1. Have soft fabrics in the room.  This may be bedding, cushions, soft toys etc.

  2. Have a sensory bag of soothing objects.

  3. Have a soothing object small enough to fit in their pocket that can be taken anywhere.

 

May dislike having anything on their hands and feet.

 

  1. Allow them to go barefoot when appropriate.

  2. Allow them to wear shoes that are comfortable to them. 

  3. Reinforce appropriate and non-appropriate footwear i.e. being bare foot in the rain is not appropriate.

 

May struggle with having hair combed, washed and cut.

 

  1. Warn them before you are about to touch them and ask if it’s ok.

  2. Let them know exactly what is going to happen and how long it will take.

  3. Use positive reinforcements and rewards if appropriate.

  4. Use distractions and make the experience fun.

  5. When touching, use firm pressure not light touch.

  6. Briskly rubbing the skin before touch may dull the sensation for a while.  This may help with haircuts etc.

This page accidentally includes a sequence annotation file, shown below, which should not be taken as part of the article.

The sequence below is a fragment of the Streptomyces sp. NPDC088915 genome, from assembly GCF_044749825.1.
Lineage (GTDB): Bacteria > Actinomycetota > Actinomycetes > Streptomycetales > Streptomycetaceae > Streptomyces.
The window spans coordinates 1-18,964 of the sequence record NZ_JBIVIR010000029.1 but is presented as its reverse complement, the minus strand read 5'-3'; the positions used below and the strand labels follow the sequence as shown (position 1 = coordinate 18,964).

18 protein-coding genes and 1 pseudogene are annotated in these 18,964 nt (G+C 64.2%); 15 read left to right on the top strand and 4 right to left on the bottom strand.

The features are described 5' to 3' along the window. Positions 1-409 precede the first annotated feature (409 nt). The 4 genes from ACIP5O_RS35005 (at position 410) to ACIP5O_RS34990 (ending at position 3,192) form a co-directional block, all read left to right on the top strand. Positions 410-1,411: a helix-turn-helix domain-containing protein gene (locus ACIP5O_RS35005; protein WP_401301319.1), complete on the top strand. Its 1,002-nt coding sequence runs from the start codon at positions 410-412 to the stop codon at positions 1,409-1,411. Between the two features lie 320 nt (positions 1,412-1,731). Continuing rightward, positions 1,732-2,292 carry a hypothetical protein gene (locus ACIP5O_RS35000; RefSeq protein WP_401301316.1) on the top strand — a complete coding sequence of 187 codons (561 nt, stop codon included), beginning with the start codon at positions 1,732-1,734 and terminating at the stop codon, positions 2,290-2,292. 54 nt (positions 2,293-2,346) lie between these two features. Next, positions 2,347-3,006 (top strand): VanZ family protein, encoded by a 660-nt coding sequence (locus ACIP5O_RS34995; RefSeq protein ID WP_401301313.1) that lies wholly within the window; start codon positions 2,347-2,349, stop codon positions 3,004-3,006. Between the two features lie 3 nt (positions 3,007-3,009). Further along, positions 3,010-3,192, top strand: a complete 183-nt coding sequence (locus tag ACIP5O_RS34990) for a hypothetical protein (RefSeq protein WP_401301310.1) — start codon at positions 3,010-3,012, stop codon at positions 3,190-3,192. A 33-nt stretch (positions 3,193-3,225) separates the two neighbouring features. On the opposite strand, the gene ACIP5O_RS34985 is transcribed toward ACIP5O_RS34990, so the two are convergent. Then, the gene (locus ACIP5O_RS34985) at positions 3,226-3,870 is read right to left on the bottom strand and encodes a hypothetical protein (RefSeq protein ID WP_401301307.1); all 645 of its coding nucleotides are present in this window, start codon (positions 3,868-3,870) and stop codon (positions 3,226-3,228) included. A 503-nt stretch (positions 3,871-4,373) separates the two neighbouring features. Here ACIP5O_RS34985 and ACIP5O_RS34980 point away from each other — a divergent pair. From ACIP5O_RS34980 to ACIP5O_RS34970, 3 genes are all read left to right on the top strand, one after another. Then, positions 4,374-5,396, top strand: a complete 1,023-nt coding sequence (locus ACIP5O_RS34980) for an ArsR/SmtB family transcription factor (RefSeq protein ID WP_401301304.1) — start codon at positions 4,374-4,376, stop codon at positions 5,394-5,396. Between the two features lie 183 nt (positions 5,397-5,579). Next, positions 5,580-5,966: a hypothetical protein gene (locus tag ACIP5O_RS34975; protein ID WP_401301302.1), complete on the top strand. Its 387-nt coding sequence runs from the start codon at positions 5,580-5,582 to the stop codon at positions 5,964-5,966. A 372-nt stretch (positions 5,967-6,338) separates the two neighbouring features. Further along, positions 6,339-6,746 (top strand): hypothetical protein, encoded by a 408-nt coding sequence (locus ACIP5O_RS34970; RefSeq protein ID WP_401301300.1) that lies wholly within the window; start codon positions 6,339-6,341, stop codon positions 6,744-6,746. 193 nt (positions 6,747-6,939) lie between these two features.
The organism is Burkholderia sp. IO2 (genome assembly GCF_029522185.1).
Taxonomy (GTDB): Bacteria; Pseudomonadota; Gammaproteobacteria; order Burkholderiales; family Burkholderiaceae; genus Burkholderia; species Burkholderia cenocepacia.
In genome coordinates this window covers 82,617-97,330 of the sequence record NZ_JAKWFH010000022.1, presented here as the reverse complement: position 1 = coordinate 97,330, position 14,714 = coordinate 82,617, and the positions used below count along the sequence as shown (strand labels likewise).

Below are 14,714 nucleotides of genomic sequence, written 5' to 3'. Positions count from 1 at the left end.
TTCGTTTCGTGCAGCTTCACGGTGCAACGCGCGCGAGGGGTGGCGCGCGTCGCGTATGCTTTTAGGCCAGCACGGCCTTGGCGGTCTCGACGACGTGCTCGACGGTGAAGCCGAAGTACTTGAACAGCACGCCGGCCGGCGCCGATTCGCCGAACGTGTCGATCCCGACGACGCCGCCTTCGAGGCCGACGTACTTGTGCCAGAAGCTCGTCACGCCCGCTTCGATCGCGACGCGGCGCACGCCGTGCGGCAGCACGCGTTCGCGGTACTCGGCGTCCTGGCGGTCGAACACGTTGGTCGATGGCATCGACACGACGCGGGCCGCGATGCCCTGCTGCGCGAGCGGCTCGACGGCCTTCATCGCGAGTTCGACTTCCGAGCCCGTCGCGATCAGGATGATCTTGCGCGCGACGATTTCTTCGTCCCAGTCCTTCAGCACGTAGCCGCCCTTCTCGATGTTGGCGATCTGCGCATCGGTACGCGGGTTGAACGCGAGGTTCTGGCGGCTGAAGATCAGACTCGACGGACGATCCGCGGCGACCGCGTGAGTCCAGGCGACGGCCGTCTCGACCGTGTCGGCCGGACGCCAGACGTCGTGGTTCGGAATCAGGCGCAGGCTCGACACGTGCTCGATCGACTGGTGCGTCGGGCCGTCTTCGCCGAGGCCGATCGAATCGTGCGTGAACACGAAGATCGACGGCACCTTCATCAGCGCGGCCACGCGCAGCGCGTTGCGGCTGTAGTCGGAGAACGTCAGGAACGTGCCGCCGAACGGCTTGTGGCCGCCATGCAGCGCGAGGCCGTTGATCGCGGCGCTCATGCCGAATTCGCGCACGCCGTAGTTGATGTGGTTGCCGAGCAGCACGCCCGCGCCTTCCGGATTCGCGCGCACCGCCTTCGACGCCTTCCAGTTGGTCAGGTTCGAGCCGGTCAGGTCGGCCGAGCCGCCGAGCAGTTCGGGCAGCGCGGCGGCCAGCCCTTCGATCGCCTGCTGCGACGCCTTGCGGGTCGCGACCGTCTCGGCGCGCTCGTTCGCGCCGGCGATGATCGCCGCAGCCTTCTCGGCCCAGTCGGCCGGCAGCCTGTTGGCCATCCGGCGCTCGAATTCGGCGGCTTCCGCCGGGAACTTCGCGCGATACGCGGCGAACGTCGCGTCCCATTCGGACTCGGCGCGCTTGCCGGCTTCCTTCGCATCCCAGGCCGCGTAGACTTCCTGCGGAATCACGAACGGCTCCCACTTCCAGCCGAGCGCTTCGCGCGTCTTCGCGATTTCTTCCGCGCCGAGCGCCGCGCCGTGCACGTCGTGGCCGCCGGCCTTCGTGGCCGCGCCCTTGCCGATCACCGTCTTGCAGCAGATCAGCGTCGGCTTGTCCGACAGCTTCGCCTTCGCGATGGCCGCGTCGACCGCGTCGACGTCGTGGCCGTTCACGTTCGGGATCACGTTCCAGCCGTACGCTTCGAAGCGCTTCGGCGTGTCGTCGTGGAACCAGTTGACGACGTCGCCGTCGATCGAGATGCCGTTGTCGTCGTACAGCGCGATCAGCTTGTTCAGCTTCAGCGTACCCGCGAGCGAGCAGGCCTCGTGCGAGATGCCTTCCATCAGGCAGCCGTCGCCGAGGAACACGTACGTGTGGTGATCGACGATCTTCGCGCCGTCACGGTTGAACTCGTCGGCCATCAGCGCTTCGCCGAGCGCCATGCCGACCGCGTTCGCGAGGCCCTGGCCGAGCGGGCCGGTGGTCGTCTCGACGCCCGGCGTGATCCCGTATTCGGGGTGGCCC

7. For haircuts some people can’t tolerate clippers but can cope with scissors.

  8. Allow them to complete activities themselves so they can control the pressure i.e. combing hair.

 

May struggle with cleaning their teeth or dentist touching their teeth.

 

  1. Allow them to complete activities themselves so they can control the pressure i.e. tooth brushing.

  2. Try different types of toothbrushes i.e. smaller heads/soft bristles.

  3. If going to a new dentist, you may want to show pictures, videos or visit beforehand so they are more familiar with the environment.

  4. Prepare before visiting the dentist. Explain what will happen, how long it will take, what can be expected, what is expected of them and what others will be doing.

  5. Use Social Stories™ that describe a specific social situation that will be coming up.  They will usually include who will be there, what will happen, when it will happen, why it is happening and how it will happen.  This may include role play.

  6. Use Visual Schedules to add structure and predictability through preparation.  This may include ‘now’ and ‘next’.

  7. Use timers to indicate when it will be over.

  8. Take item with you that will distract and comfort the individual.

  9. For some individuals the only option at the dentists will be sedation.

 

May struggle with certain food textures being in their mouth.

 

  1. Try to introduce new foods very slowly.